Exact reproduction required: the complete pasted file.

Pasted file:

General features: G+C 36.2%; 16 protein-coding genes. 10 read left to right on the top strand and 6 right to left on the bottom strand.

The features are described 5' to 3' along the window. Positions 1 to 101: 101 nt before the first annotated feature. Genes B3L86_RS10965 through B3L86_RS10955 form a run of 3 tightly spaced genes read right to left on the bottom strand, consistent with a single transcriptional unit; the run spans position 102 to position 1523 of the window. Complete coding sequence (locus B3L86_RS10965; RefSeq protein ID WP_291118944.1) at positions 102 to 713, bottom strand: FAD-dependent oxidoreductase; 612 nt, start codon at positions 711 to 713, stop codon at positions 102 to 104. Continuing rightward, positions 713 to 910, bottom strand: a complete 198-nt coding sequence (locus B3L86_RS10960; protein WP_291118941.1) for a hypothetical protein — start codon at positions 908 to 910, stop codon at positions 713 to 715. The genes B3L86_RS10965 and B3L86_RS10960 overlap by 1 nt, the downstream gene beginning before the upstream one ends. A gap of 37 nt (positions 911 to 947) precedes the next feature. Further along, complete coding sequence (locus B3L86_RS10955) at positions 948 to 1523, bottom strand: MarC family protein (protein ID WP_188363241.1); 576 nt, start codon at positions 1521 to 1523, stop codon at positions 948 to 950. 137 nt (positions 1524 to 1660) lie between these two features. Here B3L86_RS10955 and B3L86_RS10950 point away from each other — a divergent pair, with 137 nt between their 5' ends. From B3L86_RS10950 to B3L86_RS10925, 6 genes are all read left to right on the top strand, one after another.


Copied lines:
General features: G+C 36.2%; 16 protein-coding genes. 10 read left to right on the top strand and 6 right to left on the bottom strand.

The features are described 5' to 3' along the window. Positions 1 to 101: 101 nt before the first annotated feature. Genes B3L86_RS10965 through B3L86_RS10955 form a run of 3 tightly spaced genes read right to left on the bottom strand, consistent with a single transcriptional unit; the run spans position 102 to position 1523 of the window. Complete coding sequence (locus B3L86_RS10965; RefSeq protein ID WP_291118944.1) at positions 102 to 713, bottom strand: FAD-dependent oxidoreductase; 612 nt, start codon at positions 711 to 713, stop codon at positions 102 to 104. Continuing rightward, positions 713 to 910, bottom strand: a complete 198-nt coding sequence (locus B3L86_RS10960; protein WP_291118941.1) for a hypothetical protein — start codon at positions 908 to 910, stop codon at positions 713 to 715. The genes B3L86_RS10965 and B3L86_RS10960 overlap by 1 nt, the downstream gene beginning before the upstream one ends. A gap of 37 nt (positions 911 to 947) precedes the next feature. Further along, complete coding sequence (locus B3L86_RS10955) at positions 948 to 1523, bottom strand: MarC family protein (protein ID WP_188363241.1); 576 nt, start codon at positions 1521 to 1523, stop codon at positions 948 to 950. 137 nt (positions 1524 to 1660) lie between these two features. Here B3L86_RS10955 and B3L86_RS10950 point away from each other — a divergent pair, with 137 nt between their 5' ends. From B3L86_RS10950 to B3L86_RS10925, 6 genes are all read left to right on the top strand, one after another.